Racial/ethnic and income disparities in child and adolescent exposure to food and beverage television ads across the U.S. media markets.

Auteur(s) :
Wada R., Powell LM., Kumanyika SK.
Date :
Juil, 2014
Source(s) :
Health & place. #29C: p124-131
Adresse :
Health Policy and Administration, School of Public Health and Institute for Health Research and Policy, University of Illinois at Chicago, USA. Electronic address: powelll@uic.edu

Sommaire de l'article

Obesity prevalence and related health burdens are greater among U.S. racial/ethnic minority and low-income populations. Targeted advertising may contribute to disparities. Designated market area (DMA) spot television ratings were used to assess geographic differences in child/adolescent exposure to food-related advertisements based on DMA-level racial/ethnic and income characteristics. Controlling for unobserved DMA-level factors and time trends, child/adolescent exposure to food-related ads, particularly for sugar-sweetened beverages and fast-food restaurants, was significantly higher in areas with higher proportions of black children/adolescents and lower-income households. Geographically targeted TV ads are important to consider when assessing obesity-promoting influences in black and low-income neighborhoods.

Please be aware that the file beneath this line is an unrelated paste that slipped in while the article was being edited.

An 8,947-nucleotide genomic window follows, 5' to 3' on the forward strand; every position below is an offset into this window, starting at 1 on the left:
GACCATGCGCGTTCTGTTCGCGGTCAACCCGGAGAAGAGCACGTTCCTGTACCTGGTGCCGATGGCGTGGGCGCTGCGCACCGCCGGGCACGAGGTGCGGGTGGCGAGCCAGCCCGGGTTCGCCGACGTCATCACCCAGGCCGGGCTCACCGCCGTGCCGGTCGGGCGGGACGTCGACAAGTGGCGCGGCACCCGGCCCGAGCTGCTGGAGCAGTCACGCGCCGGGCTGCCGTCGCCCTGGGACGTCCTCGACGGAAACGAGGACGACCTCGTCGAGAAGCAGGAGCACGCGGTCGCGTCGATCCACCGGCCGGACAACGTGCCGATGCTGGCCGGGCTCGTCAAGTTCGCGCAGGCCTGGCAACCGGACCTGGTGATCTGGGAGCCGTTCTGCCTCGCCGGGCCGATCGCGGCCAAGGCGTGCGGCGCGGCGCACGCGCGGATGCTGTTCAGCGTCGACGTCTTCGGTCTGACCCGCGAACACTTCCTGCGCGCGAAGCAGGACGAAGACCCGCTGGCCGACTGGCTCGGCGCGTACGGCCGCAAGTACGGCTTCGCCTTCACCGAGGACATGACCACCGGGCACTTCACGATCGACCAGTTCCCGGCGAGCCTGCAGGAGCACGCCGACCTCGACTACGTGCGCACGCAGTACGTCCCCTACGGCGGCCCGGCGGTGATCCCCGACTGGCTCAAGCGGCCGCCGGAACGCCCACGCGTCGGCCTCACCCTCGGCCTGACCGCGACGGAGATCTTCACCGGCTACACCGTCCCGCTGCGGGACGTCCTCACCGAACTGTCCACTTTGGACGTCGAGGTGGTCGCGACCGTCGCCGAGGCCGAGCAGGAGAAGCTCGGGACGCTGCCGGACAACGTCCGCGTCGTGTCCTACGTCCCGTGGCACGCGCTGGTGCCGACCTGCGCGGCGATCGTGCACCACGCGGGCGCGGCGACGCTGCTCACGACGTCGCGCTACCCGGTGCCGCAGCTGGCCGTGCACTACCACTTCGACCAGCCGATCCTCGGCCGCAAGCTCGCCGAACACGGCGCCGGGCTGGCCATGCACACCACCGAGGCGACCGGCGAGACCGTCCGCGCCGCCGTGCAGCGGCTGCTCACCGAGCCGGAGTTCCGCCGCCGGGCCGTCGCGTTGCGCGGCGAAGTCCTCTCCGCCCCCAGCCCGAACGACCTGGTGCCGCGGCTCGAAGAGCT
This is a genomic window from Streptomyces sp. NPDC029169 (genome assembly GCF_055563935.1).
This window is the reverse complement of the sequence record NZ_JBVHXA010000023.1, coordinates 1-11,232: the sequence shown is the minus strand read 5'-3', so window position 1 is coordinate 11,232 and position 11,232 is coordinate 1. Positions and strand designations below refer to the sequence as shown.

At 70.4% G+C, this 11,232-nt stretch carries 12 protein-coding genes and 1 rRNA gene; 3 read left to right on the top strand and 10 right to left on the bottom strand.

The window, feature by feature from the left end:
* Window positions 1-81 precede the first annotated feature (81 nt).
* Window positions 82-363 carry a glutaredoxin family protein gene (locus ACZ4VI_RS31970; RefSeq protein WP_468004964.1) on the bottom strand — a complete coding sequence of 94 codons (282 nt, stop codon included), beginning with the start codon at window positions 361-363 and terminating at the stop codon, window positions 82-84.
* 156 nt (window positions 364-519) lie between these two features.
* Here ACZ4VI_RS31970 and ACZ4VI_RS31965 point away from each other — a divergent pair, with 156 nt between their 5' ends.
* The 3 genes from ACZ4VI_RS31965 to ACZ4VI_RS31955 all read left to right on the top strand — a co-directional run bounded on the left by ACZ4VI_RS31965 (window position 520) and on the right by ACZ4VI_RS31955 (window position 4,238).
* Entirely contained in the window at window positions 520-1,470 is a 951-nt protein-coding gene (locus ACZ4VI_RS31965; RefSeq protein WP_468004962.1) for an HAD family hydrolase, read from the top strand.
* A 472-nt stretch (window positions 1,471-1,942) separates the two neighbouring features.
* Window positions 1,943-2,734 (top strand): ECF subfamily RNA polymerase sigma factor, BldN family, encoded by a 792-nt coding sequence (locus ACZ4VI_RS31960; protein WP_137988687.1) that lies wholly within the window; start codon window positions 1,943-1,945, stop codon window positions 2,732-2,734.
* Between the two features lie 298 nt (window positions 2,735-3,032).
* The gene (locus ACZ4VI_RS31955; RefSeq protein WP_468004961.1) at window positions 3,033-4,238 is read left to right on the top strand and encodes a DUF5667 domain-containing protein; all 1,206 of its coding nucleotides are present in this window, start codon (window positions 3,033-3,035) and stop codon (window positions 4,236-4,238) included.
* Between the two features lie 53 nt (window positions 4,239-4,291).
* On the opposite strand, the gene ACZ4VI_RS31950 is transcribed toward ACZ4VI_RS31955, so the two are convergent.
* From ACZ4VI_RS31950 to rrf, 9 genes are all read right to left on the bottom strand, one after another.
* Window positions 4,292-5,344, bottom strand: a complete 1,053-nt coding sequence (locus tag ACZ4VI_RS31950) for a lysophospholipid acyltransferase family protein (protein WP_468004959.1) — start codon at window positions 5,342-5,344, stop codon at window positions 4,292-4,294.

Source : Pubmed